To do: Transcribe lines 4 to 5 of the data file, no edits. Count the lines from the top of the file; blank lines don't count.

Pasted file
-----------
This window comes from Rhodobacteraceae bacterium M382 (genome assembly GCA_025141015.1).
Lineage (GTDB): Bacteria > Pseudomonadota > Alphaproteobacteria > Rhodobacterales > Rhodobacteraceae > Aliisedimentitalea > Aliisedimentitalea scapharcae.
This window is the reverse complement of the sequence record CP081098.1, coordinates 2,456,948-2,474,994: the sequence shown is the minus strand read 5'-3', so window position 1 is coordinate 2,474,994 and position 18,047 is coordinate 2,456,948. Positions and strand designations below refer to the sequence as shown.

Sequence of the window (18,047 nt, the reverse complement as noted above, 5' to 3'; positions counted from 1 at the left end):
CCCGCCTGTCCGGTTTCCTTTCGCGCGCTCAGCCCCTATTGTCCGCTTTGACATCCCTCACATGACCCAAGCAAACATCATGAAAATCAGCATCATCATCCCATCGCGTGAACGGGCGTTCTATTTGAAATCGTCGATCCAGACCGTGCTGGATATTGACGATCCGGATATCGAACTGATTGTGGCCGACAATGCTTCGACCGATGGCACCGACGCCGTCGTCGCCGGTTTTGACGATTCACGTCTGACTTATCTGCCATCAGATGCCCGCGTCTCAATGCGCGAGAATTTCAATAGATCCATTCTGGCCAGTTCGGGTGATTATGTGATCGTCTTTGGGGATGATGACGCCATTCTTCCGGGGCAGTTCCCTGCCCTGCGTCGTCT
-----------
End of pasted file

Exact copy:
Sequence of the window (18,047 nt, the reverse complement as noted above, 5' to 3'; positions counted from 1 at the left end):
CCCGCCTGTCCGGTTTCCTTTCGCGCGCTCAGCCCCTATTGTCCGCTTTGACATCCCTCACATGACCCAAGCAAACATCATGAAAATCAGCATCATCATCCCATCGCGTGAACGGGCGTTCTATTTGAAATCGTCGATCCAGACCGTGCTGGATATTGACGATCCGGATATCGAACTGATTGTGGCCGACAATGCTTCGACCGATGGCACCGACGCCGTCGTCGCCGGTTTTGACGATTCACGTCTGACTTATCTGCCATCAGATGCCCGCGTCTCAATGCGCGAGAATTTCAATAGATCCATTCTGGCCAGTTCGGGTGATTATGTGATCGTCTTTGGGGATGATGACGCCATTCTTCCGGGGCAGTTCCCTGCCCTGCGTCGTCT